Expansion of the immature granulocytic population is an important component of the emergency granulopoiesis response, providing precursors to support a sustained increase in the circulating neutrophil pool. This response is exploited clinically with the use of G-CSF to treat neutropenia, particularly in cancer patients undergoing chemotherapy. STAT3-deficient mice showed a marked impairment in G-CSF–stimulated accumulation of immature granulocytes in bone marrow, indicating that STAT3 controls their response to G-CSF. Mature neutrophils were increased in STAT3-deficient mice during G-CSF treatment, resulting in an atypical G-CSF response characterized by an elevated ratio of mature to immature neutrophils. This skewed ratio was also found in peripheral blood and spleen, thus indicating that immature granulocytes are underrepresented in STAT3-deficient mice, rather than selectively sequestered in a peripheral hematopoietic compartment.

The reduced number of immature granulocytes and elevated level of mature neutrophils in STAT3-deficient mice following G-CSF treatment raised the question of whether total neutrophil output was affected by STAT3 deletion. Estimation of absolute neutrophil numbers in total bone marrow, peripheral blood, and spleen suggests that STAT3 has little impact on overall neutrophil production during steady-state or emergency granulopoiesis (Figure 3E). Rather, a major function for STAT3 is to regulate the ratio of immature to mature neutrophils generated in response to G-CSF. The negative function ascribed to STAT3 is likely the principal cause of increased mature neutrophil levels, by enhancing their survival and/or proliferation of an immediate precursor.15,18 This negative function, however, may be offset by a requirement for STAT3 to maintain the level or growth responsiveness of a granulocytic progenitor compartment, thus leading to impaired accumulation of immature granulocytes during G-CSF–driven granulopoiesis. STAT3 controls numerous genes that regulate cell growth in other tissues43; these pathways may stimulate granulocytic progenitors to proliferate during an emergency response to G-CSF. Alternatively, STAT3-deficient granulocytes may bypass the immature Gr-1lo compartment or mature at a faster rate through this developmental stage during a G-CSF response. Nonetheless, the altered response of STAT3-deficient granulocytes suggests that they may fail to progress through essential checkpoints during development, which could contribute to defects in mobilization and chemotaxis.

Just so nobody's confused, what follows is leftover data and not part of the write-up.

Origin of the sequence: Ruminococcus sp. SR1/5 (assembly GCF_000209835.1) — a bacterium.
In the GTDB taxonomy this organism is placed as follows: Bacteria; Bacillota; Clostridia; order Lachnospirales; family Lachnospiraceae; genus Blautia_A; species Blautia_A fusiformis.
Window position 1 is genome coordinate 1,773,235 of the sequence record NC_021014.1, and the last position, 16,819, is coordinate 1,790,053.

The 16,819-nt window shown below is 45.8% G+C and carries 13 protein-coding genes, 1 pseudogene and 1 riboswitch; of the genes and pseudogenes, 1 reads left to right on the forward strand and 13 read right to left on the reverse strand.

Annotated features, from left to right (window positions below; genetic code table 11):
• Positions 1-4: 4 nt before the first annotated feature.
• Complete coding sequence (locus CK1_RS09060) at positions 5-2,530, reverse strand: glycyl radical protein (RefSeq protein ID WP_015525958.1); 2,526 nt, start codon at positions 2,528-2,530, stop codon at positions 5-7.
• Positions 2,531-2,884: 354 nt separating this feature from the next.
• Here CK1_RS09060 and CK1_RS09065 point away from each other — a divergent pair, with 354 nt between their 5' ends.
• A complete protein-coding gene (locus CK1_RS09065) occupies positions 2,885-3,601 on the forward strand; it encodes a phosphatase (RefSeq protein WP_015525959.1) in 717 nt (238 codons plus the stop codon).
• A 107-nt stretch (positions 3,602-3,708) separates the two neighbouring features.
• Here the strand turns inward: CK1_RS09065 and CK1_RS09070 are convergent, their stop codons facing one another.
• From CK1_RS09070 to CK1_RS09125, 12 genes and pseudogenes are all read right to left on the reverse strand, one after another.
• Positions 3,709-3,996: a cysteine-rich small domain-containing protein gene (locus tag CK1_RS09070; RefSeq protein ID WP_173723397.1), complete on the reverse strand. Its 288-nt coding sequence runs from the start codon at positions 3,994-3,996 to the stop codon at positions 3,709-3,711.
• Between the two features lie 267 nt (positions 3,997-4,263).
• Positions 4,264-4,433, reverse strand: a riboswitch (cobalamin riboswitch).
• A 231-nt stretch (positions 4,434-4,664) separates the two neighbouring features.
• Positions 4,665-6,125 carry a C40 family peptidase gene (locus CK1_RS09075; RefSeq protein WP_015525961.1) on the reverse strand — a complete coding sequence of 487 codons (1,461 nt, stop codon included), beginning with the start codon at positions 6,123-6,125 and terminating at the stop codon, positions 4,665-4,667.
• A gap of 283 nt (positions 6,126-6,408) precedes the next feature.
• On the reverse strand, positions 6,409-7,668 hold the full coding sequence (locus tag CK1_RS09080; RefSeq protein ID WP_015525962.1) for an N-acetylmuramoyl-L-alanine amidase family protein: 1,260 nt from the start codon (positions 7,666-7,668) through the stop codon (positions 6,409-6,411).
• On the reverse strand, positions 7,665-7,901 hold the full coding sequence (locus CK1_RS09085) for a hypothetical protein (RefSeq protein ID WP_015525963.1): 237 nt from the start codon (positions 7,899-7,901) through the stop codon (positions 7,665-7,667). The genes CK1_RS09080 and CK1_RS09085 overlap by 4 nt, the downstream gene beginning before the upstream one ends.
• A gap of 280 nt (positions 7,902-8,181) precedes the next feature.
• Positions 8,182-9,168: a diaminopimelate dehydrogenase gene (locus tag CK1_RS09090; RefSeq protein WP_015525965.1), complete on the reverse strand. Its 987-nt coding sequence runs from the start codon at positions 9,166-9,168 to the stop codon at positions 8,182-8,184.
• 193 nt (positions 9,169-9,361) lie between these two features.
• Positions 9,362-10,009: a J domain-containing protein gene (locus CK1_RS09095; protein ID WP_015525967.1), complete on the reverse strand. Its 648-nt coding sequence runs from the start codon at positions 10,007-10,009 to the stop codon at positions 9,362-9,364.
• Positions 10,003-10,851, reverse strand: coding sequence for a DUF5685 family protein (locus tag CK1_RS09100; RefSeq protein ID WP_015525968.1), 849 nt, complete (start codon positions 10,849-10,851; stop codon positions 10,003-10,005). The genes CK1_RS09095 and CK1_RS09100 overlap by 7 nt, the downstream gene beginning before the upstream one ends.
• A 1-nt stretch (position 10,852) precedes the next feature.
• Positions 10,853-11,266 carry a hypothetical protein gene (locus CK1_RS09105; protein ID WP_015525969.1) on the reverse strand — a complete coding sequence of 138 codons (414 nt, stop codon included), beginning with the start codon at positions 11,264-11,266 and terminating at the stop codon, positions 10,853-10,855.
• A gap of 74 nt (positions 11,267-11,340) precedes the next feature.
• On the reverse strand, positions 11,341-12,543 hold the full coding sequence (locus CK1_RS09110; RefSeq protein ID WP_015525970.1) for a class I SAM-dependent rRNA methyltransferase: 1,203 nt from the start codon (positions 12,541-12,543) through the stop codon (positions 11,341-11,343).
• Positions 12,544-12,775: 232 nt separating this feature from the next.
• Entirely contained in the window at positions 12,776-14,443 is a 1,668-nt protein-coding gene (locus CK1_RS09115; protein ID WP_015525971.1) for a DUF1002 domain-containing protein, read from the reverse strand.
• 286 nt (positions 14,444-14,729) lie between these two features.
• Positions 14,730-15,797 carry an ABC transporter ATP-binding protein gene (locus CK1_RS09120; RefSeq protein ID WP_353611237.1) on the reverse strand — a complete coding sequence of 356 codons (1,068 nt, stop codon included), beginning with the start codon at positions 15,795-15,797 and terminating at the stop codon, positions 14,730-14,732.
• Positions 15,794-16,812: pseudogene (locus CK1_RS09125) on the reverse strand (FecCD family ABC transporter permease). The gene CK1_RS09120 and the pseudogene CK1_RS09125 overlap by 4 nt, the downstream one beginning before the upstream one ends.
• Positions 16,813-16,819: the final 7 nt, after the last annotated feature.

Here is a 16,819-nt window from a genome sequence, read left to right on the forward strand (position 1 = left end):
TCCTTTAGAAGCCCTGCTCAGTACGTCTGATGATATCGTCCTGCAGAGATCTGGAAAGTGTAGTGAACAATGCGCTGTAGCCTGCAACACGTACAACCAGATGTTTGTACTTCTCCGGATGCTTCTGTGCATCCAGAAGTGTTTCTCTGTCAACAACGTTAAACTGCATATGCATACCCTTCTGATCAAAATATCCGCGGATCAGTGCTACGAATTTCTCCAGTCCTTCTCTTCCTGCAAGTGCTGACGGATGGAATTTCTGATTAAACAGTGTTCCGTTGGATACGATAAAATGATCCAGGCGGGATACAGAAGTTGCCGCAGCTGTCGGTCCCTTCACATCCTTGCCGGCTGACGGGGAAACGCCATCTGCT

Signals through the G-CSFR are essential for steady-state and acute neutrophil release from the bone marrow.32 Acute neutrophil mobilization was attenuated in STAT3-deficient mice, as evidenced by their failure to down-regulate the mature neutrophil compartment in the bone marrow and induce peripheral neutrophil levels 24 hours after G-CSF administration. Under steady-state conditions or following prolonged exposure to G-CSF, however, peripheral neutrophil accumulation was observed in STAT3-deficient mice. Thus, while bone marrow expression of STAT3 is essential for G-CSF–stimulated acute neutrophil mobilization, it is not necessary for all neutrophil mobilization functions. Recent studies have shown that basal neutrophil release from the bone marrow is controlled by adhesion mechanisms that are distinct from acute mobilization responses,44 raising the possibility that STAT3 has a specific role in the acute release pathway.

STAT proteins have been linked with cellular adhesion and migration functions previously.22,33,45-47 The impaired chemotaxis of STAT3-deficient neutrophils was accompanied by an enhanced actin polymerization response to MIP-2, indicating that STAT3 operates in pathways that mediate CXCR2 signaling to the cytoskeleton. Interestingly, STAT3 is necessary for CXCR2-dependent migration but not chemotaxis toward fMLP. This indicates a previously unrecognized potential: CXCR2 and the fMLP receptor may have distinct signaling requirements despite their similarity as G protein–coupled receptors, with a selective requirement for STAT3 in CXCR2 responses.